S: But that’s not why we opened here. We actually happened upon the space by chance when we were cycling through the neighborhood one January afternoon. Since then we’ve gotten to know the area a little better. One of our favorite spots is the Japanese cafe designed by Sou Fujimoto called Usagi. They have an amazing architecture and design book selection.
M: Speaking of books and collaboration, one of our key partners at Contemporaries is Head Hi Bookstore and Cafe located in the Navy Yard. For each new project we exhibited, they helped us curate an accompanying selection of 5-10 books, allowing us to deepen the conversation a little further. As bibliophiles, this expanding library is extremely important to us.

Could you explain the first exhibition entitled The Radical Window that you organized for the opening?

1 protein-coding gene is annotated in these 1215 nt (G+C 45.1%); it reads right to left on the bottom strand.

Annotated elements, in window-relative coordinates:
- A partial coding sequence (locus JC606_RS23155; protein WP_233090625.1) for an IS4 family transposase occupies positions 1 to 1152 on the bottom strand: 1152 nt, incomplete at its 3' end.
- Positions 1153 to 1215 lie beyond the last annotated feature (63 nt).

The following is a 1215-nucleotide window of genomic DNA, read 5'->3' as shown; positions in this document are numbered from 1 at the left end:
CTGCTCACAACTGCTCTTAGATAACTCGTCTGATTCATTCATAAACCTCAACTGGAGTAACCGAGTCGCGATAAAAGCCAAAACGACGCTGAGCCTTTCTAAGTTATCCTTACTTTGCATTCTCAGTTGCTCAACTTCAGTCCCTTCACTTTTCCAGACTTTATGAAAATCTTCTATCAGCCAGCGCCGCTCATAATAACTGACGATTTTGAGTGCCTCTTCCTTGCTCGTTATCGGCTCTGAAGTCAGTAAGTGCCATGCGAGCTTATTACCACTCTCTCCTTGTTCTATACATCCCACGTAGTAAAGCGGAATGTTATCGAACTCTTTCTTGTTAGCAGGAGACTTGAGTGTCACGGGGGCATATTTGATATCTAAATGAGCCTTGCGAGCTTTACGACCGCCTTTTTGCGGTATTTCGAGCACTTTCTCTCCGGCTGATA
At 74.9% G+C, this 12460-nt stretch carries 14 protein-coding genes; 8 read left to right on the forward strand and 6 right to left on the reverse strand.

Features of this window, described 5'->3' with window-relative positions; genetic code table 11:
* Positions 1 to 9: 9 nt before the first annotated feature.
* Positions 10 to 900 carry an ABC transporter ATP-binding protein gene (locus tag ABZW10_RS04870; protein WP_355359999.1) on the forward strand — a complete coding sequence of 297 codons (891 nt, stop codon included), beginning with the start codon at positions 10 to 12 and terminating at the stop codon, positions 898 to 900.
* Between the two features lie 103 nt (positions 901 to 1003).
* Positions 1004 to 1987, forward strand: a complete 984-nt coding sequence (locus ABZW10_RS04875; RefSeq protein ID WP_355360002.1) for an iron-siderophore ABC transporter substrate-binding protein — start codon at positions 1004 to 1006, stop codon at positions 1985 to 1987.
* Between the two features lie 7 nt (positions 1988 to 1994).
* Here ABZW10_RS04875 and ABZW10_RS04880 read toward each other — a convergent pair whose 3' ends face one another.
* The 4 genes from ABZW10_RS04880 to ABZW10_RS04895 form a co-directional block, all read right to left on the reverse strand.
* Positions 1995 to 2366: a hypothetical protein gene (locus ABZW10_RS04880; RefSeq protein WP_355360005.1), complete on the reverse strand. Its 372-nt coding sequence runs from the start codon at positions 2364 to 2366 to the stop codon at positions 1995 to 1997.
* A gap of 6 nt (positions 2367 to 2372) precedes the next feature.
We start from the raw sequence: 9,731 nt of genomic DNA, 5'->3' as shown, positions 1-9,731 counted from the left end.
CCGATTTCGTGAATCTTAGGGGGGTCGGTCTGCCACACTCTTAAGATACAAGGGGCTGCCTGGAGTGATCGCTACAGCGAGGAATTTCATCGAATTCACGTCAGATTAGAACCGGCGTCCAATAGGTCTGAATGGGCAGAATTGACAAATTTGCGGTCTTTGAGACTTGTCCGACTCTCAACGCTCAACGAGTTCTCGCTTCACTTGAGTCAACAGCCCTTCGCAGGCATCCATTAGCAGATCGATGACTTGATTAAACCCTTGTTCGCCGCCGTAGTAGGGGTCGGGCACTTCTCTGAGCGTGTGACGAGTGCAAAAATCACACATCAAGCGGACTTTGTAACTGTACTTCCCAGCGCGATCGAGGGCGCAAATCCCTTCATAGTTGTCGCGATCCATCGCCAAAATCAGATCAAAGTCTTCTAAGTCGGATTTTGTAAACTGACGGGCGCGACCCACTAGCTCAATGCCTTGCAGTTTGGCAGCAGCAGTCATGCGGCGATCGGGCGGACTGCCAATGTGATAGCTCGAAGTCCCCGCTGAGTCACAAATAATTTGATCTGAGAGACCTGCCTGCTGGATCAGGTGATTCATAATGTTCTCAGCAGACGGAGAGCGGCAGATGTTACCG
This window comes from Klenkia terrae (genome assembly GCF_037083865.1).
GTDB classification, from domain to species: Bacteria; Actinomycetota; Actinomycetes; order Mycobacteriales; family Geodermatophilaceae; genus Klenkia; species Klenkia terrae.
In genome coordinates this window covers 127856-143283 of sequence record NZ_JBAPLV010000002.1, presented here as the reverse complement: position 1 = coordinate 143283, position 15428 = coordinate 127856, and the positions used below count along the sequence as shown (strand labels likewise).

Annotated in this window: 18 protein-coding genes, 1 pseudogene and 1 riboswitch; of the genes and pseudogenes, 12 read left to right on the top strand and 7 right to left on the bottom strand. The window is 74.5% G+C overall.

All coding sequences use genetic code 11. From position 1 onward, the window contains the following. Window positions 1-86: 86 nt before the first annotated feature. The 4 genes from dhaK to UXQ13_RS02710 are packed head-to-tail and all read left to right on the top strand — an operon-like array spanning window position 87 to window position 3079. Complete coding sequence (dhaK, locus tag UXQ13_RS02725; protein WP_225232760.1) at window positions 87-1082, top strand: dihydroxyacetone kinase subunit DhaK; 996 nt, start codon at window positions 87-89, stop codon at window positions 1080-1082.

S: A Radical Window was an exhibition we curated from the archive of our friend Henrik Ansat who has a historic art and design collection called Archiviste XX. Through objects like the A.G. Fronzoni Chair, the Polaroid SX 70, alongside protest posters from the Paris 1968 student protests and the raised fist of Angela Davis we wanted to make a statement about how the times have not changed enough!
M: By calling the exhibition A Radical Window, we also hoped to inspire an outlook of opportunity filled with possibilities and imagination. The best part of this particular activation were the conversations that we were able to have with people of different backgrounds and ages about matters of political importance like the right to vote, sexuality, or racial justice.


Contemporaries is not a gallery, nor a store, nor a studio. How would you define it?